In a further illustration of thedetermination of merchants to wrestle control over cost of paymentacceptance away from the global card networks, a Federal Court thisweek validated their argument that Regulation II rules were counterto the intent of Congress in writing the Durbin Amendment, and ineffect, ordered the Federal Reserve to revisit its regulation.Another hearing has been scheduled for Aug. 14th. The FederalReserve has not responded as of this writing.
The court was not ambiguous in citing that the existing debitinterchange fee cap was improperly calculated and included costsover and above basic authorization, settlement, and clearing. Italso ruled that debit network routing choices were not provided forall authorization types, which Mercator Advisory Group interpretsas meaning two networks for PIN transactions and two networks forsignature transactions. So far, we have seen nothing mentionedspecifically about the fraud adjustment component of theregulation.
With the ruling as it stands today, the court sends the FederalReserve back to reconsider its original regulations in a muchnarrower corridor and reopens the subject to the court of publicopinion nationwide.
Assuming the Federal Reserve rolls back debit interchange feelevels to its original draft level, which was $0.12, the retailchecking account segment could see approximately $5 billion ofcapital shifted from financial institutions to merchants. But thereare other ways the Federal Reserve could approach the problem. Theoriginal legislation was written in a heated atmosphere underintense scrutiny from all sides. Now that three years has passedfrom the signing of the Dodd-Frank Act that contained the DurbinAmendment, more information is available on the impact of thelegislation, more data has been gathered, and therefore, a morenuanced view of the debit industry is possible.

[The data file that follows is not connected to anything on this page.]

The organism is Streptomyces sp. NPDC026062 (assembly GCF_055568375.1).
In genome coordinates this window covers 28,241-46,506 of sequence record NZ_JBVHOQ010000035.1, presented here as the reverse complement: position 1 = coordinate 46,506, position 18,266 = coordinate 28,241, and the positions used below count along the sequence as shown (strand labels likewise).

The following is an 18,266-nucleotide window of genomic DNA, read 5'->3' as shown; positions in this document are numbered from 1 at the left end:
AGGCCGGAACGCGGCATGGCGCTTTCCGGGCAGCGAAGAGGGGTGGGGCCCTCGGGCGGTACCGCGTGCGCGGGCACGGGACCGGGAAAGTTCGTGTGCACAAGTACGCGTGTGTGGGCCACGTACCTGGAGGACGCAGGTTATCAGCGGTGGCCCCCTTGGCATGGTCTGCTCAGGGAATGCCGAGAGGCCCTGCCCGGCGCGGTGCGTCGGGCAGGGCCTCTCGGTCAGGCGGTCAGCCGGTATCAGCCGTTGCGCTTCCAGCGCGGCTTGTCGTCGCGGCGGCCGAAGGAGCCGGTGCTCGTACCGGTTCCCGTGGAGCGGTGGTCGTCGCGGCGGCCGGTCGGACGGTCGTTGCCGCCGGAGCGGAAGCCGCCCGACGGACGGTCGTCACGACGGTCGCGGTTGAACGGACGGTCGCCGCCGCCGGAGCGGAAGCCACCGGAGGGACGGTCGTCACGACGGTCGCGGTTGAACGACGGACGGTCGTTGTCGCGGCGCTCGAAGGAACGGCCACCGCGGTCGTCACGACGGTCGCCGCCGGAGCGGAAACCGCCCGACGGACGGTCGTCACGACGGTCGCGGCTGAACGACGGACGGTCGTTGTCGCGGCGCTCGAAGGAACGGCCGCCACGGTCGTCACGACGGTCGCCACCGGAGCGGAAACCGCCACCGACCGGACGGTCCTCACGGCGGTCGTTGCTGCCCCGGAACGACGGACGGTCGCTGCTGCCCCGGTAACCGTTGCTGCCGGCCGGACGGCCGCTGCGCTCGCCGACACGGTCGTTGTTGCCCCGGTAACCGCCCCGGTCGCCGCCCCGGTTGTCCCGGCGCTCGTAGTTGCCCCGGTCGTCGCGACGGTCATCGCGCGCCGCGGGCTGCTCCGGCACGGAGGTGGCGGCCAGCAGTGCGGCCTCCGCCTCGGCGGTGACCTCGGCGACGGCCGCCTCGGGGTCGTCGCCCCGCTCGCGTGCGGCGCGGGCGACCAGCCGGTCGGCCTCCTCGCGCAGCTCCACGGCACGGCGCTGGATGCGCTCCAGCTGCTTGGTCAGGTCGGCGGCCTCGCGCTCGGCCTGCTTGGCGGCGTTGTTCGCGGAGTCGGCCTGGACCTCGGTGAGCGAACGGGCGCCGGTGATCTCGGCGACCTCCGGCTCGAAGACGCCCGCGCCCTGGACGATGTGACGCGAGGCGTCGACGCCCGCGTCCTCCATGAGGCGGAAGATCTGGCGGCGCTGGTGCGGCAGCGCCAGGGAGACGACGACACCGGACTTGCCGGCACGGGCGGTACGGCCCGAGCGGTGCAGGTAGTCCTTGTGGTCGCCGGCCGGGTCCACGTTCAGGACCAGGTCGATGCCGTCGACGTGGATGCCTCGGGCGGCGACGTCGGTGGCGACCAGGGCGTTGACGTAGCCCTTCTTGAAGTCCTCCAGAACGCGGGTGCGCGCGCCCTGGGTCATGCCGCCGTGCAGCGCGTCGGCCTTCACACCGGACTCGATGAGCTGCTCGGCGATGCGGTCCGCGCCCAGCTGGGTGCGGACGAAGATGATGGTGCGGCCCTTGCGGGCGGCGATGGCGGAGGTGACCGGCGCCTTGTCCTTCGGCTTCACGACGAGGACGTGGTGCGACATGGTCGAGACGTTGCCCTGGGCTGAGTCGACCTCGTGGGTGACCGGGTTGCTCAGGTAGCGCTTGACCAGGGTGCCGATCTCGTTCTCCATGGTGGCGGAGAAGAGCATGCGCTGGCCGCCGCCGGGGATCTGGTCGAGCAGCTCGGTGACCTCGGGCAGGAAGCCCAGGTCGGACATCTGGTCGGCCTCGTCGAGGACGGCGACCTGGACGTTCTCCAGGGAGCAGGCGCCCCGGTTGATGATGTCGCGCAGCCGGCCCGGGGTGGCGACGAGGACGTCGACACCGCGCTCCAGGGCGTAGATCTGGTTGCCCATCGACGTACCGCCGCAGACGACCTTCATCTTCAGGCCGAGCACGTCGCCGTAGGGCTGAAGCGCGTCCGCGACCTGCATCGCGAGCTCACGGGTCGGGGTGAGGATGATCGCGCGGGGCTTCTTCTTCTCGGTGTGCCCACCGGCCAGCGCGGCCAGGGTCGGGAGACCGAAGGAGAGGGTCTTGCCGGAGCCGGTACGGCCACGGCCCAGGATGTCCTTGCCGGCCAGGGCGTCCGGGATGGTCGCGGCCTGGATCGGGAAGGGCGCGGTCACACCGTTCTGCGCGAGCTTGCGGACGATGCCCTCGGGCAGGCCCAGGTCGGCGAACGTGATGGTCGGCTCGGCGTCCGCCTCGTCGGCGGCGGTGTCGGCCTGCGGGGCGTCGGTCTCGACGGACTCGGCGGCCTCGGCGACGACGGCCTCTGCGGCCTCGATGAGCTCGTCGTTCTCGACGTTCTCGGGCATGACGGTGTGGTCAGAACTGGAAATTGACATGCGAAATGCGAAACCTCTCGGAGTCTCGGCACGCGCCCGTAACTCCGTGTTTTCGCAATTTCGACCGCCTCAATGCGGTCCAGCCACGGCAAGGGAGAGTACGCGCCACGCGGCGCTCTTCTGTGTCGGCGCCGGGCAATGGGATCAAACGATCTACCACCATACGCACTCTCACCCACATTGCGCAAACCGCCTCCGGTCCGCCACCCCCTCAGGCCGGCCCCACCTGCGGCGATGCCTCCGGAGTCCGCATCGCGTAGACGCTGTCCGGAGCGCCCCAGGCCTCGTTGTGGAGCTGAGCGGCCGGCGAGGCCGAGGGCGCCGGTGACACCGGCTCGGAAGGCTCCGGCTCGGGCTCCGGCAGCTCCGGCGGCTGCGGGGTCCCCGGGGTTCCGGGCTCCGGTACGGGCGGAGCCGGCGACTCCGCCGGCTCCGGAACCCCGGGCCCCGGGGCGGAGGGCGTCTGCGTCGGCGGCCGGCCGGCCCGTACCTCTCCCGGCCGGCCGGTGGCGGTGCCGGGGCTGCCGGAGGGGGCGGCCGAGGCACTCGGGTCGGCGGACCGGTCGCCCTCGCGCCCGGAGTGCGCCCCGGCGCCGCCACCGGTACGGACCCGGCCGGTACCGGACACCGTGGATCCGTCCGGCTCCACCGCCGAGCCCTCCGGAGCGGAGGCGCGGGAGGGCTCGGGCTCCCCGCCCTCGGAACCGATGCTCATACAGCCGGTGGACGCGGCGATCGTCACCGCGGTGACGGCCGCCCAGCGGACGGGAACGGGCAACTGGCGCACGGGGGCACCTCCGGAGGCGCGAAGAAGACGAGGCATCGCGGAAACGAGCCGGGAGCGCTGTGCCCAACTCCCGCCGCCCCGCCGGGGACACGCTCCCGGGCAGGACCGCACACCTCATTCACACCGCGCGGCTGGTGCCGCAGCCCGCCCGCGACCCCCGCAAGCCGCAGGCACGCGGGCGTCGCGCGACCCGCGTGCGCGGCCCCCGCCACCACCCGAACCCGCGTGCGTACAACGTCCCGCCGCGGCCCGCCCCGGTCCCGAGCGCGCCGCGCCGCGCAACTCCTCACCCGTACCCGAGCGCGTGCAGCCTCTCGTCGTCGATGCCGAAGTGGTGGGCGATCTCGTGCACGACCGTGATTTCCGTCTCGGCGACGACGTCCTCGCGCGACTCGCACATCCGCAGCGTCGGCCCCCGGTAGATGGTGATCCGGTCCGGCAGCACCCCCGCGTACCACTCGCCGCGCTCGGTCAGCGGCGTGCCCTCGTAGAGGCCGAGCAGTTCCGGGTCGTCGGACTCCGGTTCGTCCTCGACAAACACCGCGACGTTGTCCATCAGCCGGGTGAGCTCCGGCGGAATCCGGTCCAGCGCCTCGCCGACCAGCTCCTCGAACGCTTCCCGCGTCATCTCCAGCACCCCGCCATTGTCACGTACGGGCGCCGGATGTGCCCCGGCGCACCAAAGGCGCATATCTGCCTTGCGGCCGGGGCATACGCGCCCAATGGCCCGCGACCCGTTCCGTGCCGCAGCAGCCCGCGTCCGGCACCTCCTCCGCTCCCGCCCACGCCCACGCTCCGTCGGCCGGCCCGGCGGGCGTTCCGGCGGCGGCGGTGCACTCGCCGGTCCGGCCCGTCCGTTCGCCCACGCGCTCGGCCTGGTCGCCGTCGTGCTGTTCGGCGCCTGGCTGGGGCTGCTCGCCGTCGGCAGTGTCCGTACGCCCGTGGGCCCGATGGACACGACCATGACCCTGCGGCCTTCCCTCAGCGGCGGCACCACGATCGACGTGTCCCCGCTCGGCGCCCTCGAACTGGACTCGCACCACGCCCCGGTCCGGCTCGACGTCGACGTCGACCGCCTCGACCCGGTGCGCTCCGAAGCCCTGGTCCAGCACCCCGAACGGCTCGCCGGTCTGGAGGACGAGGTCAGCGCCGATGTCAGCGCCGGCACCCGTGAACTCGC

Thus, assuming that the Fed will simply roll back pricing so tospeak, may not be correct. Even though the original debitinterchange fee cap was adopted as a fixed fee across the industry,it was intended as a ceiling and in these new rules, the Fed may bemore stringent as to how that ceiling is applied, for example,allowing for differentials between processing costs of signatureand PIN transactions. But this is mere speculation at this point;the only surety is that if debit interchange fees are rolled backin any material way, the industry is once again, up for anothermajor correction.
Mercator believes the more dramatic impact would be if there aretwo debit networks required for each authorization type. In ouropinion, this would drive the industry in a direction that has beencontemplated, but is completely unknown from a business model,operational governance, branding, and technology perspective. Eventhough Regulation II allows for two signature networks, we areunaware of any issuer implementing such a design. Further, theunstable state of EMV technologies to support dual-network routingwill be materially impacted by such a change.
In effect, a mandate to support four networks per debit card wouldcreate the requirement that the industry build an almost entirelyinteroperable payments infrastructure across the United States.That infrastructure would be one where a transaction (anytransaction, not just debit) could move between and across networksat will. Some would look at this and say that it could break themarket open for new and exciting payment possibilities and otherswill say it will simply break the market.
This first take on the court ruling is just that and we willcontinue to modify and recalibrate our opinions and analysis asmore information is known and industry participants, including theFederal Reserve, formally react.